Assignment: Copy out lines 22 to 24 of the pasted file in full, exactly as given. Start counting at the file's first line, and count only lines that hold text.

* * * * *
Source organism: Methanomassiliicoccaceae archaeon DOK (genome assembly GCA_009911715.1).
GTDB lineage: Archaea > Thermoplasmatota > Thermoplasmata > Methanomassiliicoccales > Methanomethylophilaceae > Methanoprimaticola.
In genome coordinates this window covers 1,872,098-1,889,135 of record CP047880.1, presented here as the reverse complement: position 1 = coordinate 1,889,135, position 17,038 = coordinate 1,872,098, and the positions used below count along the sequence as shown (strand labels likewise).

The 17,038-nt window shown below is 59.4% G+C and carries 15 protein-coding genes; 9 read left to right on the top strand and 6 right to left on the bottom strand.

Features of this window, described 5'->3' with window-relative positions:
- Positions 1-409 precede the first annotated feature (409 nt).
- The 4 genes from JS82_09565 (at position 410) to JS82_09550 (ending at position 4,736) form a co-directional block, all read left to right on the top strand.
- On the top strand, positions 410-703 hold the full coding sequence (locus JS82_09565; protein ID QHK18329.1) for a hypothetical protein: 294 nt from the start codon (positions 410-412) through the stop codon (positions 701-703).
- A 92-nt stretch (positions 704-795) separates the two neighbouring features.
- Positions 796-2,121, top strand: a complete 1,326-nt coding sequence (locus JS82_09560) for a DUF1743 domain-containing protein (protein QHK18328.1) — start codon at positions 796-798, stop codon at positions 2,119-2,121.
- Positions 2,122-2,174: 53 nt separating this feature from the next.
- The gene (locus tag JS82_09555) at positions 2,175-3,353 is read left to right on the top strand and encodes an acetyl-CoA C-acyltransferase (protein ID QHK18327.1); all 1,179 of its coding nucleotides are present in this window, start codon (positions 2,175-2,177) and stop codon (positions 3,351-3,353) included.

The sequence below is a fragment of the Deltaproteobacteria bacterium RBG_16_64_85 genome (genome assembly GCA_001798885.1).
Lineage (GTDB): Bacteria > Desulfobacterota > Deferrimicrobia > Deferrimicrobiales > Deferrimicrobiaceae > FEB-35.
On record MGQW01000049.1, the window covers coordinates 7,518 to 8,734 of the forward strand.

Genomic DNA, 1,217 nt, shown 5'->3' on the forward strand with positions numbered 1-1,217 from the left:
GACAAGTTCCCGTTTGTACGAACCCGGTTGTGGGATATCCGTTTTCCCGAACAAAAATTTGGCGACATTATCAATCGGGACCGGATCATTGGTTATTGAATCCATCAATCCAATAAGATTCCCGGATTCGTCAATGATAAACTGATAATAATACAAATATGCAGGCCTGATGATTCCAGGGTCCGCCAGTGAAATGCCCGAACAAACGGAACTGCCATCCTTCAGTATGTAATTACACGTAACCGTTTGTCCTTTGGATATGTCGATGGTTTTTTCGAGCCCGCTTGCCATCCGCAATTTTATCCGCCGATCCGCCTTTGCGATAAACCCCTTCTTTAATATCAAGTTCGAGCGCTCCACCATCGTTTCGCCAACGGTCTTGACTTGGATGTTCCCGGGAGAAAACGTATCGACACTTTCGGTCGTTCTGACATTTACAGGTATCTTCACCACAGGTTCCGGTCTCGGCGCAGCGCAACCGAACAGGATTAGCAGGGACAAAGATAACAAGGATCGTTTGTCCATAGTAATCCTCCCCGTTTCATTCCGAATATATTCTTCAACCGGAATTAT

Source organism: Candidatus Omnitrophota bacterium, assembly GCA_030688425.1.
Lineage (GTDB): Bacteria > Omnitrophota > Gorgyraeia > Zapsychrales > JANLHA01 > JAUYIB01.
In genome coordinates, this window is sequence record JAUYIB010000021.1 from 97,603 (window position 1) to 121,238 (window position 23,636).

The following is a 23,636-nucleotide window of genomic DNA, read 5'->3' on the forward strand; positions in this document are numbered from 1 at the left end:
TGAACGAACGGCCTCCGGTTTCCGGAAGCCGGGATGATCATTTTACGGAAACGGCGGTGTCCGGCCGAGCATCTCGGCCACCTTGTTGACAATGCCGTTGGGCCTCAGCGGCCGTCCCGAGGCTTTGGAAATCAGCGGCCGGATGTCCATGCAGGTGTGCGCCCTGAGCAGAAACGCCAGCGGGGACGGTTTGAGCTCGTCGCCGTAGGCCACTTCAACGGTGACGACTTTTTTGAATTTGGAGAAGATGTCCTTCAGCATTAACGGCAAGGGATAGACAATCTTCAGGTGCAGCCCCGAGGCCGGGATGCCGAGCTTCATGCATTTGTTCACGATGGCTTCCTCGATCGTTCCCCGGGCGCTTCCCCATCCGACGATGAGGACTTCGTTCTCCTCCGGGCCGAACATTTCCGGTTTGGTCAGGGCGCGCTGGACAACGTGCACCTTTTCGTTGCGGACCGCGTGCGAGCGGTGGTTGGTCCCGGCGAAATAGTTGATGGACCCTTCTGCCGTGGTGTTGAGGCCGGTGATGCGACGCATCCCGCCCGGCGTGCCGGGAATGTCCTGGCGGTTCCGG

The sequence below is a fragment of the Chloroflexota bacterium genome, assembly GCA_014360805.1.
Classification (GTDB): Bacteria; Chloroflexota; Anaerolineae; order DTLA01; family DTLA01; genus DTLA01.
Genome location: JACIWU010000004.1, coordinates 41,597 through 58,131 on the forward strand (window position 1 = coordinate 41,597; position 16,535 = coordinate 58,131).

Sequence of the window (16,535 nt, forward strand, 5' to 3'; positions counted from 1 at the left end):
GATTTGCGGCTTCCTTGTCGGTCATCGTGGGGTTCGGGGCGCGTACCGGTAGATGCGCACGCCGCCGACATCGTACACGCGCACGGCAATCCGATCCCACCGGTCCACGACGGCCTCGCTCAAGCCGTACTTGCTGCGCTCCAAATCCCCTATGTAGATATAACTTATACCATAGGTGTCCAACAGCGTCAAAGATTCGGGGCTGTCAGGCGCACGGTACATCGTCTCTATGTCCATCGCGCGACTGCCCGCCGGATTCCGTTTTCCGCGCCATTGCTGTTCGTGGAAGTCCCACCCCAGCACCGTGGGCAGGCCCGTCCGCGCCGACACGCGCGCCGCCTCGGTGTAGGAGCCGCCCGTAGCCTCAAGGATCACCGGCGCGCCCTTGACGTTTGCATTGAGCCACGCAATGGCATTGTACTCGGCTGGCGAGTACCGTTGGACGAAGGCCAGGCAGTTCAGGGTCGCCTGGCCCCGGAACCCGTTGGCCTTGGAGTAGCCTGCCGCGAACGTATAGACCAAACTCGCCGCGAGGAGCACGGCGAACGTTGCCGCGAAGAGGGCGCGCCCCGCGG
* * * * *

TGAACGAACGGCCTCCGGTTTCCGGAAGCCGGGATGATCATTTTACGGAAACGGCGGTGTCCGGCCGAGCATCTCGGCCACCTTGTTGACAATGCCGTTGGGCCTCAGCGGCCGTCCCGAGGCTTTGGAAATCAGCGGCCGGATGTCCATGCAGGTGTGCGCCCTGAGCAGAAACGCCAGCGGGGACGGTTTGAGCTCGTCGCCGTAGGCCACTTCAACGGTGACGACTTTTTTGAATTTGGAGAAGATGTCCTTCAGCATTAACGGCAAGGGATAGACAATCTTCAGGTGCAGCCCCGAGGCCGGGATGCCGAGCTTCATGCATTTGTTCACGATGGCTTCCTCGATCGTTCCCCGGGCGCTTCCCCATCCGACGATGAGGACTTCGTTCTCCTCCGGGCCGAACATTTCCGGTTTGGTCAGGGCGCGCTGGACAACGTGCACCTTTTCGTTGCGGACCGCGTGCGAGCGGTGGTTGGTCCCGGCGAAATAGTTGATGGACCCTTCTGCCGTGGTGTTGAGGCCGGTGATGCGACGCATCCCGCCCGGCGTGCCGGGAATGTCCTGGCGGTTCCGG

The sequence below is a fragment of the Chloroflexota bacterium genome, assembly GCA_014360805.1.
Classification (GTDB): Bacteria; Chloroflexota; Anaerolineae; order DTLA01; family DTLA01; genus DTLA01.